Fifty miles into a two-week backpacking trip in Alberta’s Jasper National Park, my friends and I were beginning to take wildlife encounters almost for granted. We’d caught rainbow trout, seen elk bound across the trail, spooked a mother ptarmigan and her chicks, and watched a family of woodland caribou meander toward camp before scattering for the opposite bank of the river. But nothing prepared us for the preternatural mewing that shocked us awake one night.
Several sniffling, shuffling beasts were brushing against our tents. Our minds raced frantically to identify the strange, almost plaintive whimpers, while our hearts pounded out a primeval guess: grizzly cubs learning how to extract food from a quivering tent, with mom probably somewhere nearby.
We were terrified. Steve, a military type scared only of cluster bombs and germ warfare, stopped breathing. James, a camping veteran whose only fear is premature hair loss, croaked out an impromptu prayer. I nearly wet my sleeping bag.
Our anxiety quickly gave way to amusement, though, when the fearsome flesh-eating marauders waddled past the tent door. Before us, unabashedly savoring the ripe, salty stink of our sweaty clothes and boots, were two porcupines.
Porcupines are not known to travel in packs, but we soon had four or five of the prickly bark-eaters scampering around our tents. For an hour, our campsite was their playground and our equipment a source of great curiosity. They inspected our firepit, found a waterbottle to chew on, and generally chattered about like hyperactive children. The frolic ended with a final nonchalant visit to our door, where, with noses pressed to the screen, the orange-toothed rodents took one last longing sniff of the strange salt lick that had wandered into their woods.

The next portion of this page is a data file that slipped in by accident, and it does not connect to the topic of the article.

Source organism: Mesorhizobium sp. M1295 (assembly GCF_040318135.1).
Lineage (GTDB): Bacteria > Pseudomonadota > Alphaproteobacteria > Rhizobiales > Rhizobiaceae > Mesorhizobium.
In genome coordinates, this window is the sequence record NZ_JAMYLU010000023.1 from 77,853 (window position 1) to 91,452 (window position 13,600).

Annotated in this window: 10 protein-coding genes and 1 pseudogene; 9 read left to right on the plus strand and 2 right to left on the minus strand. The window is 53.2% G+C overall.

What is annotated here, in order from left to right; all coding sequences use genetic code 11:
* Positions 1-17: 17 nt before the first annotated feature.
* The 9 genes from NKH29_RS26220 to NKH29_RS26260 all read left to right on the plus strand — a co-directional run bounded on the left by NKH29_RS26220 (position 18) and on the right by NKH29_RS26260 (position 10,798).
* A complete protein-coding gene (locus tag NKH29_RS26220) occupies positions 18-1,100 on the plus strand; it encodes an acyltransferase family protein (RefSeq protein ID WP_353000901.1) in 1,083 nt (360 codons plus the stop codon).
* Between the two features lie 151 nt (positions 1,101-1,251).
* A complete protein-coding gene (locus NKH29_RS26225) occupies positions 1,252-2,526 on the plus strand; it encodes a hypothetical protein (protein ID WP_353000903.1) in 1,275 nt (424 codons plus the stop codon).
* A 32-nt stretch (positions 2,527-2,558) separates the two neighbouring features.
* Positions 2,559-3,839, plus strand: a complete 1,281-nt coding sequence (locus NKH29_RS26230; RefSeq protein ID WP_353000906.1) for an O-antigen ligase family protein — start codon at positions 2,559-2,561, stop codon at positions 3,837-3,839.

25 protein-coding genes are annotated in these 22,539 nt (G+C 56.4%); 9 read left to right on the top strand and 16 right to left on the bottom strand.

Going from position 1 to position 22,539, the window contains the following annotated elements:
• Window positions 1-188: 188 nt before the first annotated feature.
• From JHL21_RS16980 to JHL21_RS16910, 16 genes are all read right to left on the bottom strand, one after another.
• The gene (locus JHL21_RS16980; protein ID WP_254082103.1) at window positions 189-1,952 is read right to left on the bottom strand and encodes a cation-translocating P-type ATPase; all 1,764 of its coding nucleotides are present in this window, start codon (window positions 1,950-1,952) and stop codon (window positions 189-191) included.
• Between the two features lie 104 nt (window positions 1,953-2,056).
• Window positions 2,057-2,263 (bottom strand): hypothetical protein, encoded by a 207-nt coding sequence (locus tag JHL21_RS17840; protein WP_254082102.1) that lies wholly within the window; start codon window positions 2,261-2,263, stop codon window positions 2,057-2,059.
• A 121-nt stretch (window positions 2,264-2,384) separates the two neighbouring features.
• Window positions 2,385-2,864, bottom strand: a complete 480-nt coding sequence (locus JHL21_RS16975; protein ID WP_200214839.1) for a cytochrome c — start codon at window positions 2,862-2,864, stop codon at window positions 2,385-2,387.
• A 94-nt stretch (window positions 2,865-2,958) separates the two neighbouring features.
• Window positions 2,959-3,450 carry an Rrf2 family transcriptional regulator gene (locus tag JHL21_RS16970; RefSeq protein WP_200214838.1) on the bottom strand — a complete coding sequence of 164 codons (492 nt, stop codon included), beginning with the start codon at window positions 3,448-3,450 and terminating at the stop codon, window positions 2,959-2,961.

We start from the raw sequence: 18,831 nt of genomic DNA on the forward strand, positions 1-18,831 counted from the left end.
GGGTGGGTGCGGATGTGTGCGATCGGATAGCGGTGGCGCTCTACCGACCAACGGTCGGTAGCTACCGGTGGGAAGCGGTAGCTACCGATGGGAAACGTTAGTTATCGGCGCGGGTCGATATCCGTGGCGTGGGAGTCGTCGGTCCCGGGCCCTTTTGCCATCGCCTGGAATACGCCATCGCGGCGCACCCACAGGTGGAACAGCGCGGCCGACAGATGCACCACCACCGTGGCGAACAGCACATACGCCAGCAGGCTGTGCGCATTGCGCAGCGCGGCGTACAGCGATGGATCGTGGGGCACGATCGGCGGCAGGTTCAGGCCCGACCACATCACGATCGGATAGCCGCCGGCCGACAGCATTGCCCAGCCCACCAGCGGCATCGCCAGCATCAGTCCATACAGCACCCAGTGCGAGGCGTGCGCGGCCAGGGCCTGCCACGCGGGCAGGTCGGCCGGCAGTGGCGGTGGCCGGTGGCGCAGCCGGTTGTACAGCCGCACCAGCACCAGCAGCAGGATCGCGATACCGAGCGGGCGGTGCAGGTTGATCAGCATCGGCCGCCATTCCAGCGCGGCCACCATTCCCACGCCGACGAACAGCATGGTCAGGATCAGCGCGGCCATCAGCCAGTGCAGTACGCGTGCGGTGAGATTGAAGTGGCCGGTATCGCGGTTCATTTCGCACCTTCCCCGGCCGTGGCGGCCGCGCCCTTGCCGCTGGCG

We’d been treated to a rare and delightful scene. The porcupine is by no means endangered, but a hiker is far more likely to spot a bear or wild turkey than this secretive animal.
The North American porcupine, whose scientific name, Erethizon dorsatum, translates appropriately to “the irritable back,” is also known as the quillpig, a nickname bestowed by early European settlers who thought it tasted like wild boar. It’s the odd North American animal that actually benefited from the trapping frenzy of the 19th and early 20th centuries. The lust for fur that decimated beaver populations wreaked a similar havoc on the fisher, a weasel that’s the porcupine’s only successful predator, and permitted porcupines almost unfettered growth.
Their numbers had swelled so by midcentury that several timber-dependent states, irritated by how much damage the animal was doing to marketable trees, placed bounties on their prickly heads. In the 1950s in Vermont, a pair of porcupine ears fetched 50 cents. In recent years, wildlife managers in New York, Michigan, Wisconsin, and several western states have experimented with a more natural method of controlling porcupine populations, reintroducing the fisher.
A healthy porcupine can live for 10 years or more, subsisting primarily on the bark, leaves, and new buds of sugar maples, beeches, cedars, aspens, and birches. From late summer through fall, it forages for apples, acorns, alfalfa, dandelions, and seeds. It is the continent’s second largest rodent after the beaver, with adults averaging 3 feet in length and weighing from 10 to 20 pounds, with ears on.